On the same journey we also recorded Eduardo Durao's Timbila Ensemble in a movie theatre, the Cine Africa, in Maputo. It took us two evenings and nights. In a couple of songs I and the Finnish keyboard player Seppo Kantonen played together with them. Venancio Mbande represents the pure tradition whereas Eduardo Durao experiments also fusion with jazz musicians.

Collecting Folklore

Tufo Singers
Tufo Singers                                                         Eero Koivistoinen©2006

At 6.30am on 5 October 2006, I am onboard a flight to Nampula in the northern part of the country. The plane is full and there is no room for my saxophone in the cabin. It is a musician's nightmare to let the instrument go with the rest of the cargo; the fragile instrument is vulnerable and sometimes there can be unpleasant surprises. From Nampula we drive to the island of Ilha de Moçambique where there will be a music festival. A few days before the planned date the fate of the festival is at stake. The governor had given orders to stop the arrangements. He had got misinformation on potential problems because of Ramadan, the Muslim fasting month. It evidently was a question of a political show of power. The municipal government is in the hands of the opposition party Renamo. Everything is smoothed out when the President of the Republic himself, Mr. Guebuza, interferes in the matter.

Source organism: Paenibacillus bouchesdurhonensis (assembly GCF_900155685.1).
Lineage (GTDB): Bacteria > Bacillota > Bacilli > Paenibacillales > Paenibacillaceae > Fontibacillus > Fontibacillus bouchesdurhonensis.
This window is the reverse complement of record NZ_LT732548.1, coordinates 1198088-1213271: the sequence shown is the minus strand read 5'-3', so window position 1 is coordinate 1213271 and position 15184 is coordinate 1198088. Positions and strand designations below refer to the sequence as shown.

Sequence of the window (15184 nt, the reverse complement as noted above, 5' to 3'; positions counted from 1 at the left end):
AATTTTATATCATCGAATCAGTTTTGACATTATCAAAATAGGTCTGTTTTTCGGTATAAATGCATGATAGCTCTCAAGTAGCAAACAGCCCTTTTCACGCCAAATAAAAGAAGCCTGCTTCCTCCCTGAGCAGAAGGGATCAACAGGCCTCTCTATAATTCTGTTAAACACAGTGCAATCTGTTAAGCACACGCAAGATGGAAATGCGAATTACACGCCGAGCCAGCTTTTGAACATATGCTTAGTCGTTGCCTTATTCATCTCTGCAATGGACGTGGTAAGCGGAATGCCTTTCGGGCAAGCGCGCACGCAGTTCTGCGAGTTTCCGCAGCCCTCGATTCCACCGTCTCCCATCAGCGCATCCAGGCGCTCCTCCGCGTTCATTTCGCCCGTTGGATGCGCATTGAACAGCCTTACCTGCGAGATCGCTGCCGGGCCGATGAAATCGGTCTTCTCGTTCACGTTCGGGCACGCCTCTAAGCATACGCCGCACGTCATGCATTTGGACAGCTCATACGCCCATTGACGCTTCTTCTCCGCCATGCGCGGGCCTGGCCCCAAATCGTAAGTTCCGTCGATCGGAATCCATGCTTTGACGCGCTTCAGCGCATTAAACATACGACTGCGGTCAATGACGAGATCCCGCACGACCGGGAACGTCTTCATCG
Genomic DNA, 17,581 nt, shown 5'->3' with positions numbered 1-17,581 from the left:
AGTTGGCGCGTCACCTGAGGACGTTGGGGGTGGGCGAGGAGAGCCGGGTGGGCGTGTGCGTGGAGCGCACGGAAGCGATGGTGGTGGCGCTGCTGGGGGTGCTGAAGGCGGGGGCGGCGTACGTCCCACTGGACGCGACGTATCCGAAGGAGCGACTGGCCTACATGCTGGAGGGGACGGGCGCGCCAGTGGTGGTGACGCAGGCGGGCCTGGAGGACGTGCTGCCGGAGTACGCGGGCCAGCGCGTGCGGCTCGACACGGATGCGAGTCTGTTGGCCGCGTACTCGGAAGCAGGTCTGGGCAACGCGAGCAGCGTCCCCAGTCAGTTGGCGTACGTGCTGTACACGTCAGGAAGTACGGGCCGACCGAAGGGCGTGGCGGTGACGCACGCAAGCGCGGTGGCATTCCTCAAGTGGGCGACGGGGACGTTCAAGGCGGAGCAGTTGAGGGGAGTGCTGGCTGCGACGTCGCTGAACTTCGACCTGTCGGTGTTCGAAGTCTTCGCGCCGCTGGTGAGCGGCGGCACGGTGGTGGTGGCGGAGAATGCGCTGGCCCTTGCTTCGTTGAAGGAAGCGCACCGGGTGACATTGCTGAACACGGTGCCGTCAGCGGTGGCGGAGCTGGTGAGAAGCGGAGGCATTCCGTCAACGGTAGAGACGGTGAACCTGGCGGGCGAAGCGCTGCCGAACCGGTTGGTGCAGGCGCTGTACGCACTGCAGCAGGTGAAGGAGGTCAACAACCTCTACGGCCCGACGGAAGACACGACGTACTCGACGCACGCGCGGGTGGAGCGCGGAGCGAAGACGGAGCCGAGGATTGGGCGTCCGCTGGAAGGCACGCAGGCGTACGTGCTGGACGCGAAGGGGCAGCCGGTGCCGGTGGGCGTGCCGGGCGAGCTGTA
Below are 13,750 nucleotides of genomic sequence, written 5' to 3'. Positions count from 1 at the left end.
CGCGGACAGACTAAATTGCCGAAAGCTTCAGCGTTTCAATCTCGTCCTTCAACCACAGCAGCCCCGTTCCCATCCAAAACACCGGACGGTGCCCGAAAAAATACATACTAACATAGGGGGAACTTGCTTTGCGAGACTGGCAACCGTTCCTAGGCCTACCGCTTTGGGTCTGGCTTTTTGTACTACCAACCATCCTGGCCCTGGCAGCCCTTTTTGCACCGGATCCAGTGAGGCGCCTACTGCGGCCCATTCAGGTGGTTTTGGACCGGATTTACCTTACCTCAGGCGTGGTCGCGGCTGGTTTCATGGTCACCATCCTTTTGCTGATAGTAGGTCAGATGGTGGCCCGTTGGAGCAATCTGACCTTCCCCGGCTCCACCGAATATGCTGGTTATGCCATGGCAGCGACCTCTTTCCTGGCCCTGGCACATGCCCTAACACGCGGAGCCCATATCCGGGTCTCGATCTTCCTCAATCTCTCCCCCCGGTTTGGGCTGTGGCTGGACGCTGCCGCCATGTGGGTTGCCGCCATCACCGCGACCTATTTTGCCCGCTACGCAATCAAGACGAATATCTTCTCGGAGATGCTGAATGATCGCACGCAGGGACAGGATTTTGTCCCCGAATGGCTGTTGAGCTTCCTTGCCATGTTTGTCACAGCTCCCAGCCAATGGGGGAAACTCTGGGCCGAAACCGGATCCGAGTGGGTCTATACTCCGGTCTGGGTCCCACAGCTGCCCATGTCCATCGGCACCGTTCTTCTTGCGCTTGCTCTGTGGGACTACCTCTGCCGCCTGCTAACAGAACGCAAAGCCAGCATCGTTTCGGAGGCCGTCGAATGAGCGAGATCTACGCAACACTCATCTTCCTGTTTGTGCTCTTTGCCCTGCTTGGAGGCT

During the festival there is a Tufo competition with a dozen groups participating. The participants have come from various parts of the province; there are two groups from Ilha de Moçambique. Tufo is a dance and song tradition in northern Mozambique, southern Tanzania and the Comoro Islands in the Indian Ocean. It is exercised by women only. Each group of about ten women is given six minutes to perform. Each group has its own colorful outfits that they have made with great care. Most women have decorated their faces with masks made of white powder ground from the Mussiro tree, mixed with water. The mask is part of Makua culture; it is also said to have a good effect on the skin. Every group has their own percussion players. The women's singing follows the Islamic convention and their dancing is peaceful and undulating. We record the competition on a video tape and shoot photos. Our work is part of the project we are doing for Eduardo Mondlane University Music Library. We record forms of music and dance culture that may be in danger of disappearing. The advance of modernization is best seen in the capital. Maputo has greatly changed since my first visit in 1998. There are more hotels, restaurants, music clubs and shops to make the city livelier. During my first trip a great number of one-legged people caught my eye. Mozambique still has the world's third largest number of land mines, and often it is someone's fate to step on one.